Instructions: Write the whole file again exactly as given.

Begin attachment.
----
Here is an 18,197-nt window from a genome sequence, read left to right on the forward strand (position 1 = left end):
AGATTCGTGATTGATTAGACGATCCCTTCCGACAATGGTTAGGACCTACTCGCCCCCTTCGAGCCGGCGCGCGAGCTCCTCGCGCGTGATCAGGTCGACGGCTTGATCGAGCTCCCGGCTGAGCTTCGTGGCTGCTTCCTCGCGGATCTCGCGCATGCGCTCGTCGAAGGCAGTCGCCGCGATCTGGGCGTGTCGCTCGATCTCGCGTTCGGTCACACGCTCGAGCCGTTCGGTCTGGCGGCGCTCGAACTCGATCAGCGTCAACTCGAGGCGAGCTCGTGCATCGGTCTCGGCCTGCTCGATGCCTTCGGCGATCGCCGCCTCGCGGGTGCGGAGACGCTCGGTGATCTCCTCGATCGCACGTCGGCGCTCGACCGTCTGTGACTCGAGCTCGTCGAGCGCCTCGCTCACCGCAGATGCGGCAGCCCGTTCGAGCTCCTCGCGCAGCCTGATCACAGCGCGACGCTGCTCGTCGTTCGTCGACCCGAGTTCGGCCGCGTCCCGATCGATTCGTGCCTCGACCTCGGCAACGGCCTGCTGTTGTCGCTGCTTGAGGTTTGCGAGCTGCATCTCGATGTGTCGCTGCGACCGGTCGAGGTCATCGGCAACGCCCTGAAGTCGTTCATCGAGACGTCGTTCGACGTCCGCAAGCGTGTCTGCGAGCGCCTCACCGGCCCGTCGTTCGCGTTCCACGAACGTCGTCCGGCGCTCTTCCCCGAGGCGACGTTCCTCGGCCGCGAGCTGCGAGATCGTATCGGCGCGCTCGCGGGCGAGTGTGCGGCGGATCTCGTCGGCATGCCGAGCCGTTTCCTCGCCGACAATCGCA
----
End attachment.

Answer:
Here is an 18,197-nt window from a genome sequence, read left to right on the forward strand (position 1 = left end):
AGATTCGTGATTGATTAGACGATCCCTTCCGACAATGGTTAGGACCTACTCGCCCCCTTCGAGCCGGCGCGCGAGCTCCTCGCGCGTGATCAGGTCGACGGCTTGATCGAGCTCCCGGCTGAGCTTCGTGGCTGCTTCCTCGCGGATCTCGCGCATGCGCTCGTCGAAGGCAGTCGCCGCGATCTGGGCGTGTCGCTCGATCTCGCGTTCGGTCACACGCTCGAGCCGTTCGGTCTGGCGGCGCTCGAACTCGATCAGCGTCAACTCGAGGCGAGCTCGTGCATCGGTCTCGGCCTGCTCGATGCCTTCGGCGATCGCCGCCTCGCGGGTGCGGAGACGCTCGGTGATCTCCTCGATCGCACGTCGGCGCTCGACCGTCTGTGACTCGAGCTCGTCGAGCGCCTCGCTCACCGCAGATGCGGCAGCCCGTTCGAGCTCCTCGCGCAGCCTGATCACAGCGCGACGCTGCTCGTCGTTCGTCGACCCGAGTTCGGCCGCGTCCCGATCGATTCGTGCCTCGACCTCGGCAACGGCCTGCTGTTGTCGCTGCTTGAGGTTTGCGAGCTGCATCTCGATGTGTCGCTGCGACCGGTCGAGGTCATCGGCAACGCCCTGAAGTCGTTCATCGAGACGTCGTTCGACGTCCGCAAGCGTGTCTGCGAGCGCCTCACCGGCCCGTCGTTCGCGTTCCACGAACGTCGTCCGGCGCTCTTCCCCGAGGCGACGTTCCTCGGCCGCGAGCTGCGAGATCGTATCGGCGCGCTCGCGGGCGAGTGTGCGGCGGATCTCGTCGGCATGCCGAGCCGTTTCCTCGCCGACAATCGCA